MVC or not MVC? The Formation Engine for jQuery

Various JavaScript frameworks provide data binding facilities (Knockout, AngularJS, etc.) these days.

They are based on kind-of-MVC concept: you have some data (structure, model), view rendering that data in html and some code in between that commonly named as controllers.

How successful/convenient those frameworks are subject of separate topic. For me they are too intrusive I would say. On some views/pages they make sense, on others final solution looks too ugly.

Anyway, here is an alternative idea…

Instead of separating data structure and its view we simply can create construction that is a data model and its view at the same time 🙂

I named that magic “construction” as Formation. Formation is essentially a collection of DOM elements organized in a tree that reproduces structure of the data (or model if you wish). Value of the formation is JSON data structure – the model per se.

Consider this example

Here you see collection of inputs and subsections (on the top).
On the bottom/right corner you see the Formation tree created of <section#inputs> container.

On the left you see live data of the Formation (editable textarea). Changes there reflect state of elements. In the same way changes in inputs reflect text in this textarea.

The Formation implementation does two major things:

  • creates formation trees and
  • initializes custom DOM elements (check that in HTML source – that friends list).

Couple of words about custom elements support in formations:

When formation sees custom DOM element ( any DOM element with tag name containing ‘-‘ inside ) it tries to find its initializer in registry of jQuery plugins – that famous $.fn collection. And calls it if it was found. You can check js/jquery.list-input.js – it is normal jQuery plugin with the name matching that custom element tag name: “INPUT-LIST”.

To create/get formation of some container you can call either

  1. global [window.] formation( domel_or_$_wrapper ) function or
  2. $(selector).formation() plugin.

You can store created formation in some variable and access DOM elements in it in quite effective manner:

var inputs = $("section#inputs").formation();
$(inputs.firstName).on("change", function() {...});

Accessing formation members directly is faster than accessing them using jQuery selectors as these are just direct references.

You can download complete sample to play with from here.

Future Formation plans: to implement so called repeatable formations, so if you have this markup:

<ul repeatable name="stockItems">
   <li><output name="name">  <output name="price" type="currency"></li>
</ul>

and will feed it (through formation) by this data:

[
  {name:"Apple", price: 1.05 },
  {name:"Orange", price: 0.52 } 
]

it will render two <li>s in the list.

Another ng-inspired idea is to have class switches as Formation elements, this class declaration:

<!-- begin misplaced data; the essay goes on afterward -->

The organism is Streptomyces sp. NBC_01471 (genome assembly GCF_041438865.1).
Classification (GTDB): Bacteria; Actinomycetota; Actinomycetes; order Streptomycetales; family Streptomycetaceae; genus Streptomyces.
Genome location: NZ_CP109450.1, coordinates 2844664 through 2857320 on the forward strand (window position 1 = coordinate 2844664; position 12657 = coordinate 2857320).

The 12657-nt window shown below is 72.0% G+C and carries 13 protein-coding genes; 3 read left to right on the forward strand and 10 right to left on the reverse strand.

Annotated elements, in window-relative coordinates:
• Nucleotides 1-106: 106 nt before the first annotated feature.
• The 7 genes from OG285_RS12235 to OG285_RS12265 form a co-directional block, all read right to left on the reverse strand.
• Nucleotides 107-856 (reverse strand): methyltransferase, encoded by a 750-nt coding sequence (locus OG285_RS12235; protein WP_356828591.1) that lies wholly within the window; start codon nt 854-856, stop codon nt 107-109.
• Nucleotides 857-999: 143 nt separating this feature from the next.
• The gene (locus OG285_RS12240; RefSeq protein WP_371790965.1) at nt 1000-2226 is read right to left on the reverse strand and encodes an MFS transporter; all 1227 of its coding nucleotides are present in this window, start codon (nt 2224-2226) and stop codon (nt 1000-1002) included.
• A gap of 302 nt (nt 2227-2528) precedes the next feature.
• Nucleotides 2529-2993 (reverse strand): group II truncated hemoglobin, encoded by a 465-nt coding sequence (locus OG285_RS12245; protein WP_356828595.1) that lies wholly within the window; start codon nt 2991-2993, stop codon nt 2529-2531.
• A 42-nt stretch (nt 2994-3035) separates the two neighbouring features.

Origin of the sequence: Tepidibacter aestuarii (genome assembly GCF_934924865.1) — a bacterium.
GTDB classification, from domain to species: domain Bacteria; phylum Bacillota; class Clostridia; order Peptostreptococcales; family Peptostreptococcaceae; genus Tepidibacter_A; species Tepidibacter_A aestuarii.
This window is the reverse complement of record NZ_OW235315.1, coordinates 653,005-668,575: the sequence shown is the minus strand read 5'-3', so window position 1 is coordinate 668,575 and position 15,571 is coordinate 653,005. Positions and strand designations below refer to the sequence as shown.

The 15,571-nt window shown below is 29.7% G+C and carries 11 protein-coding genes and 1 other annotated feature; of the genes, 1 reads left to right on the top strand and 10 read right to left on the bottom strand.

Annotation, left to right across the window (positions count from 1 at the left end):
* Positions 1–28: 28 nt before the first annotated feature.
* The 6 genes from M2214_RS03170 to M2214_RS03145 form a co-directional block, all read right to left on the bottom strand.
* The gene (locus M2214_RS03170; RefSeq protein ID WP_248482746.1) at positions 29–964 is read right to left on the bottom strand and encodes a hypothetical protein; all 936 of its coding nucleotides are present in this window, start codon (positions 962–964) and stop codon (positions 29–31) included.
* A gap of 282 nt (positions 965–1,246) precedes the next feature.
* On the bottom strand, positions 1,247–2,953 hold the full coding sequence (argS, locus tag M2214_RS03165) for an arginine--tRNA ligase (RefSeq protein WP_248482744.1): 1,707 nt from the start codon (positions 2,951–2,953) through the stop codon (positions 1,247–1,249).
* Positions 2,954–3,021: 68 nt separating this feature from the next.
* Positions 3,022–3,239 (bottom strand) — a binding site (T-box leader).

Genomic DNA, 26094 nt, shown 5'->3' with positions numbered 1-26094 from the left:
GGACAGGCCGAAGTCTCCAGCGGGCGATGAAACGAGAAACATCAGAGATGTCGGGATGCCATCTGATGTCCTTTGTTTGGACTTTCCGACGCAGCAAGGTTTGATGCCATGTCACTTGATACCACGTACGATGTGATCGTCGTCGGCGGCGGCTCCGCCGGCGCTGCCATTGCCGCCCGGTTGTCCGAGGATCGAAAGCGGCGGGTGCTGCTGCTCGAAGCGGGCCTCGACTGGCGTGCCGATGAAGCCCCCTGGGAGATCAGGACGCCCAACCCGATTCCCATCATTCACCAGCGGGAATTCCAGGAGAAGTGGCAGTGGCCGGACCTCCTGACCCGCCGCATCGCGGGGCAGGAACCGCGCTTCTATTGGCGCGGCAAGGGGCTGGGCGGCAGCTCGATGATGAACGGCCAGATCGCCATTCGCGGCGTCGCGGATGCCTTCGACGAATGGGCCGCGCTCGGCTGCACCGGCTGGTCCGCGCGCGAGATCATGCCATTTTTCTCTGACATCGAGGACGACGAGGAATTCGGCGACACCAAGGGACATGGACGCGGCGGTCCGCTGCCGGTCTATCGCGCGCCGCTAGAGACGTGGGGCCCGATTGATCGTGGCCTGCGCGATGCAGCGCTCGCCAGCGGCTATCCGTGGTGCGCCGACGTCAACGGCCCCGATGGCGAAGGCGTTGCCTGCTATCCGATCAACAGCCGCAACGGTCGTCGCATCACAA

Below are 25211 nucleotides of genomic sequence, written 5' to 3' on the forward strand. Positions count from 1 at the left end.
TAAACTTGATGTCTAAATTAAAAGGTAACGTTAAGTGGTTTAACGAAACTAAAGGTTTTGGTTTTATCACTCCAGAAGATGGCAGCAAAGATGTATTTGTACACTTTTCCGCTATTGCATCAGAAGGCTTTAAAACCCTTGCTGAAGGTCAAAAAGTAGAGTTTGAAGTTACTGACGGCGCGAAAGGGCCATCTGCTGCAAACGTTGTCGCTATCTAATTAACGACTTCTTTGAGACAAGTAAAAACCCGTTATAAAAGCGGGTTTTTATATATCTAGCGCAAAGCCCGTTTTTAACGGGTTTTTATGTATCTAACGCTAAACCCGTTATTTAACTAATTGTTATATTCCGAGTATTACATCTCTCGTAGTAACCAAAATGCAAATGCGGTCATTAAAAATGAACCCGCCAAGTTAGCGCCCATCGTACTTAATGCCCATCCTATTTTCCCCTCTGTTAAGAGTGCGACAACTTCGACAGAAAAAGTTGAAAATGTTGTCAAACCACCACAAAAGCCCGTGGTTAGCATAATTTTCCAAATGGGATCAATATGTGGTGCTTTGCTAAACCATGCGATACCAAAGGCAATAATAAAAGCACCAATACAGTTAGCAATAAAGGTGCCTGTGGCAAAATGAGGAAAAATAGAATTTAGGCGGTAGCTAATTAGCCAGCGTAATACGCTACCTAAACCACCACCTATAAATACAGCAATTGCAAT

<div class="{someSwitch:collapsed|expanded}" >...</div>

will cause corresponding formation to have element named “someSwitch” that can be assigned false/true or 0|1 values to change class to either <div class=”collapsed”> or to <div class=”expanded”>…

UPDATE: see discussion about the Formation on jQuery forum : forum.jquery.com/topic/mvc-or-not-mvc-the-formation-engine

Sciter HTML parsing flavour

HTML parser in Sciter v.3 supports attribute shortcuts allowing to write HTML in more compact form. Compare these two declarations that are identical (to the Sciter):

Compact:

 
  <input|currency(itemPrice) value=1000> 

and standard:

 
  <input type="currency" name="itemPrice" value=1000> 

As you see the first one is slightly shorter and better readable (subjective of course).

Here is full list of supported attribute shortcuts:

  • #nameid, attribute name that starts from ‘#’ is parsed as id=”name”
  • .nameclass, this is an equivalent of class="name". Element may have multiple “dot attributes”. All of them are combined into single class attribute. So this <div.container.collapsed> is treated as this: <div class=”container collapsed”>
  • |nametype, attribute name that starts from ‘|’ is parsed as type="name"
  • (someName)name, attribute name enclosed into ‘(‘ and ‘)’ is parsed as name="someName"

Just in case 🙂

Sciter 3

Sciter 3 is officially out.

See its log file.

  • On Windows Vista/7 it uses Direct2D backend
  • On Windows XP it uses GDI+ backend

Known issue on Windows XP: rendering of linear and radial gradients is different from Direct2D backend as GDI+ has no notion of “open gradients”. I’ll fix it a bit later.

You shall expect that GDI+ rendering is not that effective as rendering by Direct2D so avoid animations affecting large areas. These two media rules allow to target different backends used:

 
  @media graphics-layer == 1 {
    /* GDI+ rules here.
       Less animation, etc. */
  }
  @media graphics-layer == 2 {
    /* Direct2D in WARP mode (software rendering but fast enough)        
     */
  }
  @media graphics-layer >= 3 {
    /* Direct2D in hardware mode, max performance. */
  }

But most of the time it is enough to have just two sections:

 
  @media graphics-layer == 1 {
    /* GDI+ rules here.
       Less animation, etc. */
  }
  @media graphics-layer > 1 {
    /* Direct2D, high performance. */
  }

In script you can check gfx backend used by reading view.backend (:integer) property.